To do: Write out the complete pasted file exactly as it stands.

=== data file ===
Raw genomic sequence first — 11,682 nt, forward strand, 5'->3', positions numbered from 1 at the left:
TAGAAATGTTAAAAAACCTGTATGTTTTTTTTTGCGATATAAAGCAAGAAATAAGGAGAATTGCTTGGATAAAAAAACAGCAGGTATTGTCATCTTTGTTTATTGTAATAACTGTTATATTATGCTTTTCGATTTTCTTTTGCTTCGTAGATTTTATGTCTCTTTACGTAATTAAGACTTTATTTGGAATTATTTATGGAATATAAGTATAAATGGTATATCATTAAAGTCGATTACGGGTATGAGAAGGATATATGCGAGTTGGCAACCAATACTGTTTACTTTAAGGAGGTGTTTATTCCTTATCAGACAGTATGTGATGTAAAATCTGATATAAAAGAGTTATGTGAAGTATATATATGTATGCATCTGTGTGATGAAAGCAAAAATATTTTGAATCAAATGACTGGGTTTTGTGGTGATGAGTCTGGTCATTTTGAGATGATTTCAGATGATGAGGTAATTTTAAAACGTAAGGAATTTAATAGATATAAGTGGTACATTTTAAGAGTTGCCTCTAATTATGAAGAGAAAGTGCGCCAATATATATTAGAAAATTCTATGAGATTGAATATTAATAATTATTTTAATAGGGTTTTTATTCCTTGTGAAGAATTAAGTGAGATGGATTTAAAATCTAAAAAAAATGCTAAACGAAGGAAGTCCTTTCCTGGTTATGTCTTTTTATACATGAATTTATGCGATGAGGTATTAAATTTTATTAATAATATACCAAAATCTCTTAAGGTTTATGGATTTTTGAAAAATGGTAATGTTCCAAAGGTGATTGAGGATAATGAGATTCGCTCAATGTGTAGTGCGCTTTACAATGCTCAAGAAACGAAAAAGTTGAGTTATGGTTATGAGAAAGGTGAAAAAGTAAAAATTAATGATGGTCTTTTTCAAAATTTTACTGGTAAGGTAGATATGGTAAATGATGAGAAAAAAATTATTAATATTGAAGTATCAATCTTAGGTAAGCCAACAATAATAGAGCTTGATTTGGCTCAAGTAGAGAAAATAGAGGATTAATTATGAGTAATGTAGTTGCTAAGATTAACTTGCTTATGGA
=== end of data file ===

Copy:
Raw genomic sequence first — 11,682 nt, forward strand, 5'->3', positions numbered from 1 at the left:
TAGAAATGTTAAAAAACCTGTATGTTTTTTTTTGCGATATAAAGCAAGAAATAAGGAGAATTGCTTGGATAAAAAAACAGCAGGTATTGTCATCTTTGTTTATTGTAATAACTGTTATATTATGCTTTTCGATTTTCTTTTGCTTCGTAGATTTTATGTCTCTTTACGTAATTAAGACTTTATTTGGAATTATTTATGGAATATAAGTATAAATGGTATATCATTAAAGTCGATTACGGGTATGAGAAGGATATATGCGAGTTGGCAACCAATACTGTTTACTTTAAGGAGGTGTTTATTCCTTATCAGACAGTATGTGATGTAAAATCTGATATAAAAGAGTTATGTGAAGTATATATATGTATGCATCTGTGTGATGAAAGCAAAAATATTTTGAATCAAATGACTGGGTTTTGTGGTGATGAGTCTGGTCATTTTGAGATGATTTCAGATGATGAGGTAATTTTAAAACGTAAGGAATTTAATAGATATAAGTGGTACATTTTAAGAGTTGCCTCTAATTATGAAGAGAAAGTGCGCCAATATATATTAGAAAATTCTATGAGATTGAATATTAATAATTATTTTAATAGGGTTTTTATTCCTTGTGAAGAATTAAGTGAGATGGATTTAAAATCTAAAAAAAATGCTAAACGAAGGAAGTCCTTTCCTGGTTATGTCTTTTTATACATGAATTTATGCGATGAGGTATTAAATTTTATTAATAATATACCAAAATCTCTTAAGGTTTATGGATTTTTGAAAAATGGTAATGTTCCAAAGGTGATTGAGGATAATGAGATTCGCTCAATGTGTAGTGCGCTTTACAATGCTCAAGAAACGAAAAAGTTGAGTTATGGTTATGAGAAAGGTGAAAAAGTAAAAATTAATGATGGTCTTTTTCAAAATTTTACTGGTAAGGTAGATATGGTAAATGATGAGAAAAAAATTATTAATATTGAAGTATCAATCTTAGGTAAGCCAACAATAATAGAGCTTGATTTGGCTCAAGTAGAGAAAATAGAGGATTAATTATGAGTAATGTAGTTGCTAAGATTAACTTGCTTATGGA